College students' perceived disease risk versus actual prevalence rates

Matthew Lee Smith, Justin B. Dickerson, Erica T. Sosa, E. Lisako, J. McKyer, Marcia G. Ory

Research output: Contribution to journalArticlepeer-review

Abstract

Objective: To compare college students' perceived disease risk with disease prevalence rates. Methods: Data were analyzed from 625 college students collected with an Internet-based survey. Paired t-tests were used to separately compare participants' perceived 10-year and lifetime disease risk for 4 diseases: heart disease, cancer, diabetes, and overweight/obesity. Results: Respondents estimated their risk of developing heart disease as lower than cancer, yet rated their risk of developing heart disease as higher than diabetes and being overweight/obese. Conclusion: Incongruence between college students' perceived disease risk and disease prevalence rates calls for improved public health education.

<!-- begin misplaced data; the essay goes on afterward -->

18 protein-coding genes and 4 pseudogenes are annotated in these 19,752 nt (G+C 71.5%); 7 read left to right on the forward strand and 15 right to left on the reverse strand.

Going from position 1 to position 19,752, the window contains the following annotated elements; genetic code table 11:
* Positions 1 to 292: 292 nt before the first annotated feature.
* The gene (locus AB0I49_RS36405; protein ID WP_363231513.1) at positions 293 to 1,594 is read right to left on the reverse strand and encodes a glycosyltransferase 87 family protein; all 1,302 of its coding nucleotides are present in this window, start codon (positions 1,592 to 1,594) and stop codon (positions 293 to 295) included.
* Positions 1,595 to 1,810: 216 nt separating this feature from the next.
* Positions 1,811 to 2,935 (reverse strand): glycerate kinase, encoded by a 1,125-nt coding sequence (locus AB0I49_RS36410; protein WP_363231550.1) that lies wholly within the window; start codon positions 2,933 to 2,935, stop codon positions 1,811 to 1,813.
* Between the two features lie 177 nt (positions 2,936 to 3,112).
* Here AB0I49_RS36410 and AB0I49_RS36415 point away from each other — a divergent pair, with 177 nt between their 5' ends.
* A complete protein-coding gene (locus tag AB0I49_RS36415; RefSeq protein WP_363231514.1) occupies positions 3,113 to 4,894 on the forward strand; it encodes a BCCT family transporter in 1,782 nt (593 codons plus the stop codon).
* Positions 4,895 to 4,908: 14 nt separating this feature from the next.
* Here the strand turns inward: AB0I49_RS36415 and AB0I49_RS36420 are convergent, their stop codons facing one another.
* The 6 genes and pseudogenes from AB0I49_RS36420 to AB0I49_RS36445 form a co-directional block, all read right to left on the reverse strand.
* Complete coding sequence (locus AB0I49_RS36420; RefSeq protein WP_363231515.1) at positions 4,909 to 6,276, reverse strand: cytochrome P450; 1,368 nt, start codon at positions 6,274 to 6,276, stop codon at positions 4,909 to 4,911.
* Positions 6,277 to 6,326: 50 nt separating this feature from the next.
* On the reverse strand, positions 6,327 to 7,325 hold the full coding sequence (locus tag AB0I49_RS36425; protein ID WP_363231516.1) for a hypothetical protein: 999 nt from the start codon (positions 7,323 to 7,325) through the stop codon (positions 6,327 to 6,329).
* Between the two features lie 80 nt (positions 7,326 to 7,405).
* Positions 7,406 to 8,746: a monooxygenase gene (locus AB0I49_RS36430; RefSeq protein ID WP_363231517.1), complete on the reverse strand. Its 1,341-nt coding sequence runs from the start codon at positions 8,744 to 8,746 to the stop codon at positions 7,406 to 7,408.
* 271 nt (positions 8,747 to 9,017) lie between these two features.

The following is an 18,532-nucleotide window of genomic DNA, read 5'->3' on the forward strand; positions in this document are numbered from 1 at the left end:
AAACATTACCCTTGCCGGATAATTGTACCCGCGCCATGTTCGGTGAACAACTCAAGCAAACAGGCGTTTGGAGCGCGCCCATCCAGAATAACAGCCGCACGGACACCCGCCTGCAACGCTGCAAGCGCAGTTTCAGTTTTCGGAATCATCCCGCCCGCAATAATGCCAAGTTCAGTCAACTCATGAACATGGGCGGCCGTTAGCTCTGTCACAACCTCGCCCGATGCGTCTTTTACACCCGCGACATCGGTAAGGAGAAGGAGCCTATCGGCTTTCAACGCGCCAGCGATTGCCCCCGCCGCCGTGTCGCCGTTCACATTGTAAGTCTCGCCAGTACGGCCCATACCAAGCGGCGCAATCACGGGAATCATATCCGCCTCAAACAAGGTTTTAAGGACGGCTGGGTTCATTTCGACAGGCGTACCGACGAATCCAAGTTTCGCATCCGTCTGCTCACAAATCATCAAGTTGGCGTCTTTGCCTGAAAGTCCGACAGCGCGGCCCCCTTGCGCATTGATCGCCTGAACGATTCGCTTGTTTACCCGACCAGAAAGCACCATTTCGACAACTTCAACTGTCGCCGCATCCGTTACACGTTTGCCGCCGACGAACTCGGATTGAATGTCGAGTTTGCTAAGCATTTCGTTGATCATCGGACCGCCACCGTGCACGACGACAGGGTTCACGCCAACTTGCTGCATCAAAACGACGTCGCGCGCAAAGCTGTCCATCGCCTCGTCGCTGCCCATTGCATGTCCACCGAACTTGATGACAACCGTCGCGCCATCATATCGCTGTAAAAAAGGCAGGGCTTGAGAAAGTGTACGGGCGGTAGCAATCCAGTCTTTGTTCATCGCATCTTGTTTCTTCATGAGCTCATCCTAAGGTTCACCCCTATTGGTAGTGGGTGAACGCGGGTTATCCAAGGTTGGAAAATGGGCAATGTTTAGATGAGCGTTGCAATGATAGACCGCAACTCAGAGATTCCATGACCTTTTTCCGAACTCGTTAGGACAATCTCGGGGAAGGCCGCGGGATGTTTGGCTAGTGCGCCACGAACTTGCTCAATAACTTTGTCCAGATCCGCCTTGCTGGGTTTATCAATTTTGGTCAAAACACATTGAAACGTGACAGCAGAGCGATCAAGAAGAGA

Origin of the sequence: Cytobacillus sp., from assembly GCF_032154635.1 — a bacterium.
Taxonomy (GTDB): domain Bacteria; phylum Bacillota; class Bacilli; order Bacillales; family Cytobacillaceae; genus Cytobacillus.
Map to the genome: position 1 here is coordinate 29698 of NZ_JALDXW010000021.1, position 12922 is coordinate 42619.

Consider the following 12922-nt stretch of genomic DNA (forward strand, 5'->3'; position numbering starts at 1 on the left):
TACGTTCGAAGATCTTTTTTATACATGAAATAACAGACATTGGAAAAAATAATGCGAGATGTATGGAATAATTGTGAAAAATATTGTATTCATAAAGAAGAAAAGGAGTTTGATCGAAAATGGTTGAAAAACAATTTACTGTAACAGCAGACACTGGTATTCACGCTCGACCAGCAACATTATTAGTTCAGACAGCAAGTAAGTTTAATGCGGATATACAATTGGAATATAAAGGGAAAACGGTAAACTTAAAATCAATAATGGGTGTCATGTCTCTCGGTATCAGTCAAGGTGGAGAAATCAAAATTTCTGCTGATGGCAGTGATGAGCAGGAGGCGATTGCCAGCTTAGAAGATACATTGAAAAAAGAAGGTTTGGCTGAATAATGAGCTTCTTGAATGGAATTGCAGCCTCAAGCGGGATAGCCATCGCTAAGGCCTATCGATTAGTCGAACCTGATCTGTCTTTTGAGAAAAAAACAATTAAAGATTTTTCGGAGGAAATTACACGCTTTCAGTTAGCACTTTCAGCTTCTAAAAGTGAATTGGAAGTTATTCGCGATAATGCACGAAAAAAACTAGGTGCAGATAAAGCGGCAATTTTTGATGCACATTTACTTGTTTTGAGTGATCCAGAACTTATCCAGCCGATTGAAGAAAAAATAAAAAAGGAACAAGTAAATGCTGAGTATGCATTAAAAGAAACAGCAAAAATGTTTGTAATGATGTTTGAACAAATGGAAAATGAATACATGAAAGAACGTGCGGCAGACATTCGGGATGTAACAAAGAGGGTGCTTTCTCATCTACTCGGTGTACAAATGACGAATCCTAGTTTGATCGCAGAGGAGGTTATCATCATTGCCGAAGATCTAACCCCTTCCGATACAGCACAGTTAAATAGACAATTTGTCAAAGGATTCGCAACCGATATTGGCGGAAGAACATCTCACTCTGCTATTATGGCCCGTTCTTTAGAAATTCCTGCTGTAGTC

Original languageEnglish (US)
Pages (from-to)96-106
Number of pages11
JournalAmerican Journal of Health Behavior
Volume36
Issue number1
DOIs
StatePublished - 2012

Keywords

  • Chronic disease prevalence
  • College students
  • Knowledge of risk factors

ASJC Scopus subject areas

  • Health(social science)
  • Social Psychology
  • Public Health, Environmental and Occupational Health

Fingerprint

Dive into the research topics of 'College students' perceived disease risk versus actual prevalence rates'. Together they form a unique fingerprint.

Cite this